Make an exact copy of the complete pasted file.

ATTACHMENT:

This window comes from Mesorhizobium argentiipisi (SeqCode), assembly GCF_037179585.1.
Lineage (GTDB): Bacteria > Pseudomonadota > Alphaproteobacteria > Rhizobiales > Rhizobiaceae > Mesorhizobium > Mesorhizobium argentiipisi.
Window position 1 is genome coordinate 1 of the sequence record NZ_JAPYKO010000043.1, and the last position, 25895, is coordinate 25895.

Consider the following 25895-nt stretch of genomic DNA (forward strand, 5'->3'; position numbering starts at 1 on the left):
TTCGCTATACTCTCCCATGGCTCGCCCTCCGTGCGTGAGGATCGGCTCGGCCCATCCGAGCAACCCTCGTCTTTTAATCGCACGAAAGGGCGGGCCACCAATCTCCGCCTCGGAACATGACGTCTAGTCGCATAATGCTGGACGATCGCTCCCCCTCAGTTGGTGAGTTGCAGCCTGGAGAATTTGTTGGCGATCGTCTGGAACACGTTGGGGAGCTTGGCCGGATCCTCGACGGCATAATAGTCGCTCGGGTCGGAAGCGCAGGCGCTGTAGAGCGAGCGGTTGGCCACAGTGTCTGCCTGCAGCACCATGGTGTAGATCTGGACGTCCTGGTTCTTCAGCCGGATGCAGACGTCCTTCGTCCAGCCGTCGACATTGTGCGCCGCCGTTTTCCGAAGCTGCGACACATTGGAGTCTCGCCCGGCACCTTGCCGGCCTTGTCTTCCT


This window comes from Mesorhizobium argentiipisi (SeqCode), assembly GCF_037179585.1.
Lineage (GTDB): Bacteria > Pseudomonadota > Alphaproteobacteria > Rhizobiales > Rhizobiaceae > Mesorhizobium > Mesorhizobium argentiipisi.
Window position 1 is genome coordinate 1 of the sequence record NZ_JAPYKO010000043.1, and the last position, 25895, is coordinate 25895.

Consider the following 25895-nt stretch of genomic DNA (forward strand, 5'->3'; position numbering starts at 1 on the left):
TTCGCTATACTCTCCCATGGCTCGCCCTCCGTGCGTGAGGATCGGCTCGGCCCATCCGAGCAACCCTCGTCTTTTAATCGCACGAAAGGGCGGGCCACCAATCTCCGCCTCGGAACATGACGTCTAGTCGCATAATGCTGGACGATCGCTCCCCCTCAGTTGGTGAGTTGCAGCCTGGAGAATTTGTTGGCGATCGTCTGGAACACGTTGGGGAGCTTGGCCGGATCCTCGACGGCATAATAGTCGCTCGGGTCGGAAGCGCAGGCGCTGTAGAGCGAGCGGTTGGCCACAGTGTCTGCCTGCAGCACCATGGTGTAGATCTGGACGTCCTGGTTCTTCAGCCGGATGCAGACGTCCTTCGTCCAGCCGTCGACATTGTGCGCCGCCGTTTTCCGAAGCTGCGACACATTGGAGTCTCGCCCGGCACCTTGCCGGCCTTGTCTTCCT